[Types-sig] Syntax

Greg Stein gstein@lyra.org
Sat, 18 Dec 1999 13:31:23 -0800 (PST)

On Sat, 18 Dec 1999, Paul Prescod wrote:
> Tim Peters wrote:
> > 
> > [Martijn Faassen]
> > > While my agenda is to kill the syntax discussions for the moment,
> > > ...
> > 
> > Martijn, in that case you should stop feeding the syntax meta-discussion and
> > just view all the other notations as virtual spellings for masses of obscure
> > nested dicts <wink>.
> Let me point out that it was the masses of obscure nested dicts that I
> was objecting to when I told Greg that the syntax cannot be restricted
> to Python (by which I meant Python 1.5). Obviously, by definition any
> syntax that we use for Python 2 becomes "Python". In fact, I don't see a

I'll reiterate: I think our goal is for 1.6. We should assume that 2.0
does not and will not exist. It is too far out to defer any of our goals
to that version.

Yes, we'll have V1, V2, V3 goals, but I think we ought to shoot for their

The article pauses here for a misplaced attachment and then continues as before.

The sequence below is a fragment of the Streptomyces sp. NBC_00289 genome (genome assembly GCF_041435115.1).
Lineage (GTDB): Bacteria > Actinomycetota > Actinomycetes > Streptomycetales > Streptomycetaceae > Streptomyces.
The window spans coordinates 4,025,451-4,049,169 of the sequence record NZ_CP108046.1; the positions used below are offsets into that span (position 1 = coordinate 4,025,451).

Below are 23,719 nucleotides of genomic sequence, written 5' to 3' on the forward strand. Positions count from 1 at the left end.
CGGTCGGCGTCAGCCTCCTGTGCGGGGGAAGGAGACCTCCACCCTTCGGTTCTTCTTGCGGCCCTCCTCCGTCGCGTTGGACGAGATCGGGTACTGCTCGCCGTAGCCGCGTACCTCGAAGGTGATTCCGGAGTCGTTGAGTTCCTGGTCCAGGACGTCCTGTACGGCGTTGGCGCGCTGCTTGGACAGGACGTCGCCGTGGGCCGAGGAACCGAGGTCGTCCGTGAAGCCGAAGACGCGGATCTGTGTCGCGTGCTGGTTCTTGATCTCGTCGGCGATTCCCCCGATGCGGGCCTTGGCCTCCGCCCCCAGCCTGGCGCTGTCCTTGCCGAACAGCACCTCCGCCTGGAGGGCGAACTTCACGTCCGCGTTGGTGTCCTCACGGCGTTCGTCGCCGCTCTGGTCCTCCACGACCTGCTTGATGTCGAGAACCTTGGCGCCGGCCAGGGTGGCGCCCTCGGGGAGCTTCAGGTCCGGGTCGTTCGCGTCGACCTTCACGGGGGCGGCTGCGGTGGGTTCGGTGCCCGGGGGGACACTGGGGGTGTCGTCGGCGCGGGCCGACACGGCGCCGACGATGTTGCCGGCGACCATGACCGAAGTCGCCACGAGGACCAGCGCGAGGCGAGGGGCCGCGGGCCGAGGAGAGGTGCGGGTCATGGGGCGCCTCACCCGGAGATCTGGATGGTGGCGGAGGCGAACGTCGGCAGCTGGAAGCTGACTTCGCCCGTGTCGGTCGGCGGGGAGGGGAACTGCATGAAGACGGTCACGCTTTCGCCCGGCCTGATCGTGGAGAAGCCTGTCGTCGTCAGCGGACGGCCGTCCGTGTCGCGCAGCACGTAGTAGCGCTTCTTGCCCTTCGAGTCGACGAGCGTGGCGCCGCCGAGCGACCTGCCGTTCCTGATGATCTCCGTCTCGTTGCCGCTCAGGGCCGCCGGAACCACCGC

inclusion into 1.6. Only when Guido says "no, I don't want to put that
into 1.6," *then* we start to lobby for Python 2.0 changes."

> lot of difference between the widely embraced Tim-syntax and the syntax
> I posted a few days ago (based on the Tim-syntax). But if putting the
> keyword "decl:" in front makes it feel better then I'm all for that!

Sorry. I won't let you rewrite history :-). You were suggesting a new,
alternative syntax, rather than adding new syntax to Python. Tim and I
(and some others) have lobbied for adding new syntax. In particular, I
don't want to see Yet Another Language and Yet Another Parser to deal with
a distinct language/syntax for type specifications.

> I'm still thinking that it should go in another file because I want to
> be able to experiment with this stuff WITHOUT maintaining a new Python
> interpreter binary.

This will be quite possible. My current development proposal specifies the
static, compile-time checker as a separate tool. That tool could easily
use a separate file for its input.

Regardless: I'd hope that the first step to any implementation is to
update the Python grammar and allow us to annotate existing Python
programs (i.e. to use inline syntax). Updating the grammar is not super
difficult, but I hear you about wanting to not use another binary. But
I'll just shrug that off and say that's your problem :-)


Greg Stein, http://www.lyra.org/